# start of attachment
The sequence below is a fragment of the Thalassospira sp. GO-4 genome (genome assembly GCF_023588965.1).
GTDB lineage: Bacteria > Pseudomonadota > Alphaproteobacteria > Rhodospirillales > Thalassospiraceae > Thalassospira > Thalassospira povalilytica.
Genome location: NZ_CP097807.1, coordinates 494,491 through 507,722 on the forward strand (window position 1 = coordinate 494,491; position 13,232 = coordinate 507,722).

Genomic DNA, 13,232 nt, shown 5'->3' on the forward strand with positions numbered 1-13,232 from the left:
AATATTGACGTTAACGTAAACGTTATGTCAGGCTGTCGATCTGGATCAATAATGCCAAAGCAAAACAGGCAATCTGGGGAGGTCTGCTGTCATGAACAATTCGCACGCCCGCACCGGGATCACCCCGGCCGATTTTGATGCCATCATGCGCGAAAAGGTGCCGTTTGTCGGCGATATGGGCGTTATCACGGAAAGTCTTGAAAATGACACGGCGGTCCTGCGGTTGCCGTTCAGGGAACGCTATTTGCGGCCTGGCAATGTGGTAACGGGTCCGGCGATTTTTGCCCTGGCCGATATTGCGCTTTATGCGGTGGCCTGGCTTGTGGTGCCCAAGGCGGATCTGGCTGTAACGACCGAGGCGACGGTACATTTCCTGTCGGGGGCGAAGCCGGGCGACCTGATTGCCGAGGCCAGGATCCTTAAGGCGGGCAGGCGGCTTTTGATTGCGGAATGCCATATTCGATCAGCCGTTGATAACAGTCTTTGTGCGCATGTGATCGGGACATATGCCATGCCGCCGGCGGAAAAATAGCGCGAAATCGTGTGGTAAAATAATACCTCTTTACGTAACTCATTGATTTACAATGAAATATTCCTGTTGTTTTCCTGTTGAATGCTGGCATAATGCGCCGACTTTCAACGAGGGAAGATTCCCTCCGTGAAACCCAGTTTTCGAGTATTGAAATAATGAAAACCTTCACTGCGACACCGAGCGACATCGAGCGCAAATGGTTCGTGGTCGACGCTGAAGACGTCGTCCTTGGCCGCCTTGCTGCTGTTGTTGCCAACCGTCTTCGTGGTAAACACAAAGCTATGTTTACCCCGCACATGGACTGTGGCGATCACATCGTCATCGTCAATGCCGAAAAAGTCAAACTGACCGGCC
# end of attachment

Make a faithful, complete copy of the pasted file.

The sequence below is a fragment of the Thalassospira sp. GO-4 genome (genome assembly GCF_023588965.1).
GTDB lineage: Bacteria > Pseudomonadota > Alphaproteobacteria > Rhodospirillales > Thalassospiraceae > Thalassospira > Thalassospira povalilytica.
Genome location: NZ_CP097807.1, coordinates 494,491 through 507,722 on the forward strand (window position 1 = coordinate 494,491; position 13,232 = coordinate 507,722).

Genomic DNA, 13,232 nt, shown 5'->3' on the forward strand with positions numbered 1-13,232 from the left:
AATATTGACGTTAACGTAAACGTTATGTCAGGCTGTCGATCTGGATCAATAATGCCAAAGCAAAACAGGCAATCTGGGGAGGTCTGCTGTCATGAACAATTCGCACGCCCGCACCGGGATCACCCCGGCCGATTTTGATGCCATCATGCGCGAAAAGGTGCCGTTTGTCGGCGATATGGGCGTTATCACGGAAAGTCTTGAAAATGACACGGCGGTCCTGCGGTTGCCGTTCAGGGAACGCTATTTGCGGCCTGGCAATGTGGTAACGGGTCCGGCGATTTTTGCCCTGGCCGATATTGCGCTTTATGCGGTGGCCTGGCTTGTGGTGCCCAAGGCGGATCTGGCTGTAACGACCGAGGCGACGGTACATTTCCTGTCGGGGGCGAAGCCGGGCGACCTGATTGCCGAGGCCAGGATCCTTAAGGCGGGCAGGCGGCTTTTGATTGCGGAATGCCATATTCGATCAGCCGTTGATAACAGTCTTTGTGCGCATGTGATCGGGACATATGCCATGCCGCCGGCGGAAAAATAGCGCGAAATCGTGTGGTAAAATAATACCTCTTTACGTAACTCATTGATTTACAATGAAATATTCCTGTTGTTTTCCTGTTGAATGCTGGCATAATGCGCCGACTTTCAACGAGGGAAGATTCCCTCCGTGAAACCCAGTTTTCGAGTATTGAAATAATGAAAACCTTCACTGCGACACCGAGCGACATCGAGCGCAAATGGTTCGTGGTCGACGCTGAAGACGTCGTCCTTGGCCGCCTTGCTGCTGTTGTTGCCAACCGTCTTCGTGGTAAACACAAAGCTATGTTTACCCCGCACATGGACTGTGGCGATCACATCGTCATCGTCAATGCCGAAAAAGTCAAACTGACCGGCC